Trickr, or Humanising the Developers (Part 1)

We busy little nerds of Flickr may act and smell like a bunch of psychotic monkey-bots, but beneath our filth-drenched metal exteriors beat the fleshy hearts of a thousand delicate human flowers. We feel, we love.

Ever wondered what keeps us well-oiled? I did, so I asked people, “What do you use to get the job done?”

And this, my dubious friends, is how we (rick)roll.

[flickr_staff_buddy_icon name=straup]
Aaron, Ce sera mauvais français parce que j’ai utilisé l’Internet
You’re still wrong

  • Emacs (dired-mode and shell-mode and M-x goto-line)
  • Glimpse (and alias grep grep -n -r -e)
  • Tabs and virtual workspaces

[flickr_staff_buddy_icon name=bees]
Cal, Baconmeister
Fuck off and die

  • shitty pc laptop w/ xp pro
  • twin 20″ monitors
  • noted
  • explorer
  • ff & thunderbird
  • putty / pageant / plink
  • winscp
  • cygwin
  • msys & mingw
  • wireshark
  • paint shop pro 5
  • miranda
  • calc & chamap
  • tortoise cvs/svn
  • beyond compare
  • apache/mysql/php
  • ms office w/ visio
  • itunes

[flickr_staff_buddy_icon name=revdancatt]
Dan, The Rev.
I don’t do quotes

2 Machine setup;

MacBook Pro for writing code, TextWrangler (off-white Lucida Grande 11pt font on blue background, for reduced eye-strain), Safari & Opera for (final) testing.

PC for testing, with IE6,7,blah + MS Script debugger. Most testing takes place in Firefox + Firebug (cannot live without firebug). Monitor rotated 90 degrees to give Firebug more real estate for hacking around the dom, editing js script on the fly, etc.


[flickr_staff_buddy_icon name=dunstan]
Dunstan, He’s like, got a dog and stuff
Mistakenly included on the engineering mailing list for 505 days and counting

  • Macbook Pro
  • Textmate
  • Photoshop
  • Transmit
  • Safari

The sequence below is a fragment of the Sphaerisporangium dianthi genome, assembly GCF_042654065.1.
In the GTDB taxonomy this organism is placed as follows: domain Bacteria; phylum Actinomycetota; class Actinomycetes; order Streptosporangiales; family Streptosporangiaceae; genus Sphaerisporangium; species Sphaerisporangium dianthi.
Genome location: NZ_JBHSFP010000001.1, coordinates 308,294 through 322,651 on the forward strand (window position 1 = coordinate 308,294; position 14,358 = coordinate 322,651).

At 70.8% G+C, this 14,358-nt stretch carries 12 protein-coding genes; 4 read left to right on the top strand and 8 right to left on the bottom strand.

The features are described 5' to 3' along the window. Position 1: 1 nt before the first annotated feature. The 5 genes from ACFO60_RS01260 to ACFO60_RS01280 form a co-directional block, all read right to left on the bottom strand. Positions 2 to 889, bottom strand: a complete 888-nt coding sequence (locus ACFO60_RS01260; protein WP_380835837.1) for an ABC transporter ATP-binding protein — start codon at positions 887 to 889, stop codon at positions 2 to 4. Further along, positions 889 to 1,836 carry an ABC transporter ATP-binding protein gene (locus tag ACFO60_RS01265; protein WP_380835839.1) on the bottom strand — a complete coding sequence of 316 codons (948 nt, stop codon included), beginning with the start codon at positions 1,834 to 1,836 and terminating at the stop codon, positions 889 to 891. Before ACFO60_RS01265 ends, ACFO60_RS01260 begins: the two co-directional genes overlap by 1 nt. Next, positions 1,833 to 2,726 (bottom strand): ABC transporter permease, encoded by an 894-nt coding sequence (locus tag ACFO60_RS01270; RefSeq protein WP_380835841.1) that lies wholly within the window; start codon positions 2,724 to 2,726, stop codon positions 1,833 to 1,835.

• Firefox+Firebug
  • IE (in Parallels)
  • Quicksilver

[flickr_staff_buddy_icon name=eric]
Eric, Teenage Mutant Ninja Scripta
Please, just work

Powerbook, BBEdit, Perl scripts to manage scp+cvs+Flex+compression, Firefox w/ Firebug and Webdev toolbar, Flex 3 SDK, Terminal, nano, Parallels.

[flickr_staff_buddy_icon name=kellan]
Kellan, Rebellious off-worlder
I’d rather be building cloud castles

MBP, a hot-rodded version of Textmate, (what’s the Finder?), Thunderbird + keyconfig for threading and archiving, SSHKeychain, grep, awk, tree, QuickProxy for Firefox (2.x),,, Pandora, and Adium. used to use PHPfi, but less lately.

[flickr_staff_buddy_icon name=murphy_slaw]
Murphy, Secret ops mole
… –force –yes –quiet > /dev/null 2>&1

  • MacBook Pro
  • iTerm
  • vim, kill, screen, awk, rsync, mtr, nmap, strace, gdb
  • Wireshark
  • SSH Agent
  • Thunderbird + Enigmail
  • Firefox + Firebug + SwitchProxy + Nagios Checker
  • Adium
  • Caffeine
  • Home Zone

Coming soon: more responses!

Flickr at XTech (and slides from SXSW…)

Once upon a time, webheads used to talk about “conference season”, but it seems that these days there’s always a conference running somewhere. Having dispensed with Web 2.0, we’re now turning our attention to XTech 2008, which takes place in Dublin, Ireland from Tuesday May 6th to Friday May 9th.

The Flickr team has two talks lined up for those attending XTech. Through a freak scheduling accident they’re back-to-back, giving attendees the exciting opportunity to experience one and a half straight hours of pure Flickr-related goodness:

Hopefully we’ll see some of you there!

Looking backwards for a moment, this is also a chance to re-post the slides from my previous internationalization-themed talk, “Taking Over the World, The Flickr Way” which I gave at South by Southwest in March. This hour-long session was a high-level overview of some of the challenges and solutions we stumbled upon during the internationalization and localization of which we undertook in the first half of 2007:

Versions of the slides in other formats (keynote, swf, pdf) are available here.

As for Web 2.0 Expo, some of the team’s presentations should be showing up here in the next week or so, starting with slides from the delectable John Allspaw.

Videos in the Flickr API

It isn’t just you, the pictures really did start moving, some of them at least. Which is an attempt at humor to cover the fact that this post is very belated.

Presumably you’ve noticed that folks are uploading videos to Flickr, and you’re wondering how to work with video in the API? I’ll try to recap, and expand upon the info in this thread in the API group.

Long Photos

First thing to understand is as far as Flickr is concerned videos are just a funny type of photo. Your API application can ignore that video exists and everything should go on working. This means:

  • you can display a preview of a video by treating it exactly like any other photo on Flickr.